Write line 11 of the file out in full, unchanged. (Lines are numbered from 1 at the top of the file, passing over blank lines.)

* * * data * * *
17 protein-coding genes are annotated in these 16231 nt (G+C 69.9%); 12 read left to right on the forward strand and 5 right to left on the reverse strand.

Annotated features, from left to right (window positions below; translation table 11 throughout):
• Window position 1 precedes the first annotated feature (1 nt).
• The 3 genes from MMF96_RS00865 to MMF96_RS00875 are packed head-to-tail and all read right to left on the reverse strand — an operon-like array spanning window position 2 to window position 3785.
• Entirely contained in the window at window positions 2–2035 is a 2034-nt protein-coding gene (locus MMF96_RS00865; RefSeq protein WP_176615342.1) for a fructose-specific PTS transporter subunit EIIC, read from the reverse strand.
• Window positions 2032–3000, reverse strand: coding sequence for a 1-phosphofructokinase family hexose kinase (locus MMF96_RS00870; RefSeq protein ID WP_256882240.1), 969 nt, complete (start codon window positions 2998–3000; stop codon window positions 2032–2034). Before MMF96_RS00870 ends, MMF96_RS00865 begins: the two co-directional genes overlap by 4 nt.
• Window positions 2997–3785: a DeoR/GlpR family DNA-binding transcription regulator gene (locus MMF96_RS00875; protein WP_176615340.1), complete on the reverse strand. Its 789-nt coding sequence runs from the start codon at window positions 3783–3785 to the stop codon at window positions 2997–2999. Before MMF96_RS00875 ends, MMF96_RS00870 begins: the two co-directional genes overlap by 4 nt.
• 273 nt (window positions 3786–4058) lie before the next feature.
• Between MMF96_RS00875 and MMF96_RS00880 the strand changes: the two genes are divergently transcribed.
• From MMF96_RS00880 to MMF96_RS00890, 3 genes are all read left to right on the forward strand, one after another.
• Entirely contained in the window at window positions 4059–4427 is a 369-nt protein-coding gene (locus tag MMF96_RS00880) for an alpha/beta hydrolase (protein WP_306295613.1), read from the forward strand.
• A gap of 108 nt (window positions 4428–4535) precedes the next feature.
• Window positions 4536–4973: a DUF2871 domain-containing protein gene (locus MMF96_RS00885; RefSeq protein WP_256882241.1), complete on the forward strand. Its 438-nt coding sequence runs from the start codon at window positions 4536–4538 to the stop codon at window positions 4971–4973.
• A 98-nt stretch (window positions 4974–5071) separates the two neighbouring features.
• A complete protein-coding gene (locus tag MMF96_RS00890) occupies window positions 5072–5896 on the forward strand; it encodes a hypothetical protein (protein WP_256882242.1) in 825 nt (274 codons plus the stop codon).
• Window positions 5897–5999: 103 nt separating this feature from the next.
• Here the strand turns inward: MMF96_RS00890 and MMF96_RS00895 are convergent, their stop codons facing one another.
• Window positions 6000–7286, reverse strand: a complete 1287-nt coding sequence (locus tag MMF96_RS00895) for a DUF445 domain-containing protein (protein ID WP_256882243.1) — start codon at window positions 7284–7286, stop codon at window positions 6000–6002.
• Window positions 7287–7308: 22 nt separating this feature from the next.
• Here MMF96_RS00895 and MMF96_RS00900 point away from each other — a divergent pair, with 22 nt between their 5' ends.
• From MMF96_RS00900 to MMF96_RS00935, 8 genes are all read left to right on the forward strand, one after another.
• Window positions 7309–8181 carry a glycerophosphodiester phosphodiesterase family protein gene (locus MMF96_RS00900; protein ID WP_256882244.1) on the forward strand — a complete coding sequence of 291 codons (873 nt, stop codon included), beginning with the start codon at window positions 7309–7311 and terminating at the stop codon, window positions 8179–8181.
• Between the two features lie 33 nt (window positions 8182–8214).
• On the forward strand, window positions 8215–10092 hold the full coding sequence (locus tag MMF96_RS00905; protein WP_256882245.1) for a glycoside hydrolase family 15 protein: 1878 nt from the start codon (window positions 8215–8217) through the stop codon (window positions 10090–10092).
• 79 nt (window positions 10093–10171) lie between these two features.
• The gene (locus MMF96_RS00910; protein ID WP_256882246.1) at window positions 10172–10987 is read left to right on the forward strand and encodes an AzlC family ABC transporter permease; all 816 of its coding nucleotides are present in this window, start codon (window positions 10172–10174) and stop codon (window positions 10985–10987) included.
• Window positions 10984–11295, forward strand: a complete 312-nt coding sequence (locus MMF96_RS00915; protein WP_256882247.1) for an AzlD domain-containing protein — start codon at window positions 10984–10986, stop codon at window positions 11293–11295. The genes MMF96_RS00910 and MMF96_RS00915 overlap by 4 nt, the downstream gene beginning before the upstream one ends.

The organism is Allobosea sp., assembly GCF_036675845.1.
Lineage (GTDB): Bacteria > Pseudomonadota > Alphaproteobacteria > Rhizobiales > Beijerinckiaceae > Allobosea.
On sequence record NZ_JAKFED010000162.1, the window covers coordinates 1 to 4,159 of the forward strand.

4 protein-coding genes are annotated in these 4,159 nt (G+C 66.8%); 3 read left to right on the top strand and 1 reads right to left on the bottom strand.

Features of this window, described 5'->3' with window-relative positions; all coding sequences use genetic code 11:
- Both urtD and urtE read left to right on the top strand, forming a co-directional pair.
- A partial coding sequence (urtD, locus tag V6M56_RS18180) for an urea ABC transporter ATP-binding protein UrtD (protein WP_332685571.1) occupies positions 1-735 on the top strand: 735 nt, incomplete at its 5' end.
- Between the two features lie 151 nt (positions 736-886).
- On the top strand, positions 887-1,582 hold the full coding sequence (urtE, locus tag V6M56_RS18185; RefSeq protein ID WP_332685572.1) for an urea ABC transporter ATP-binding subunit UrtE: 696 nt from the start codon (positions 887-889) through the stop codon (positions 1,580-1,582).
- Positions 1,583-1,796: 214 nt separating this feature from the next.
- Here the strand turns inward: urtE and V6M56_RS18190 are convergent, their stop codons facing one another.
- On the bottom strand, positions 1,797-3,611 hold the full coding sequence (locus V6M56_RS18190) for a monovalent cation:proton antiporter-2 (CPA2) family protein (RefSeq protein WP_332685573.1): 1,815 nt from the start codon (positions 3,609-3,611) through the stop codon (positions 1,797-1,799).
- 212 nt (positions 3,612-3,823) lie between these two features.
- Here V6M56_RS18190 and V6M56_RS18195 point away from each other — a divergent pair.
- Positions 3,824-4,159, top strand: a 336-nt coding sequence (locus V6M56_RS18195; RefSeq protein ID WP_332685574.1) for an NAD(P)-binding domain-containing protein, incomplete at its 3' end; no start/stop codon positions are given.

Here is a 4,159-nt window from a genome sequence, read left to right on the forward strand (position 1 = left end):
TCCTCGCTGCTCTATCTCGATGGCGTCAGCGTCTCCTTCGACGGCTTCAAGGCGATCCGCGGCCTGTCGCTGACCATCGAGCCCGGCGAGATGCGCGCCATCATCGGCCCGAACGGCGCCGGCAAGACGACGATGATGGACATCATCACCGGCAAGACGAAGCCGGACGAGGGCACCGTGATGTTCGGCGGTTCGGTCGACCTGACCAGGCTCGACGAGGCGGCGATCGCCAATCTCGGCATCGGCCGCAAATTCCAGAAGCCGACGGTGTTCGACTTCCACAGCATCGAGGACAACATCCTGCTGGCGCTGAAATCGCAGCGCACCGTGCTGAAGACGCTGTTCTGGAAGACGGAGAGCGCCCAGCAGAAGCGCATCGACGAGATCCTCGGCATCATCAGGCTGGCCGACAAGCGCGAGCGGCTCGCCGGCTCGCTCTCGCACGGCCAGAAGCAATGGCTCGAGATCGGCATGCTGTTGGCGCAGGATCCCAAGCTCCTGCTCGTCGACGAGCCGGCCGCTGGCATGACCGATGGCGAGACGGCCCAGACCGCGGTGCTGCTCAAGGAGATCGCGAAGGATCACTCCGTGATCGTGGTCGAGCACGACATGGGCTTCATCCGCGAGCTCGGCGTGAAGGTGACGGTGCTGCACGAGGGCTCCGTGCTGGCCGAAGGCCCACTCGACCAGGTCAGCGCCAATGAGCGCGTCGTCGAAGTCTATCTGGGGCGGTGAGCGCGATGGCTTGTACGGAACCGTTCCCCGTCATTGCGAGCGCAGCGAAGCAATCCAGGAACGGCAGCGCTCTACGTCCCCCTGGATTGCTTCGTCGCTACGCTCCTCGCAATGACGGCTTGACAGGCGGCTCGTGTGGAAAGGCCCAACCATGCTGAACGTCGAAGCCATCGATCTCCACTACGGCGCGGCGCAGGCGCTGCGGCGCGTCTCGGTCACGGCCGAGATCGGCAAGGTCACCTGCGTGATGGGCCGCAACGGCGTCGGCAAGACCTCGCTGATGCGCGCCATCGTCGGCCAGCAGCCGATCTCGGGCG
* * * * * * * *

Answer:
• Entirely contained in the window at window positions 4059–4427 is a 369-nt protein-coding gene (locus tag MMF96_RS00880) for an alpha/beta hydrolase (protein WP_306295613.1), read from the forward strand.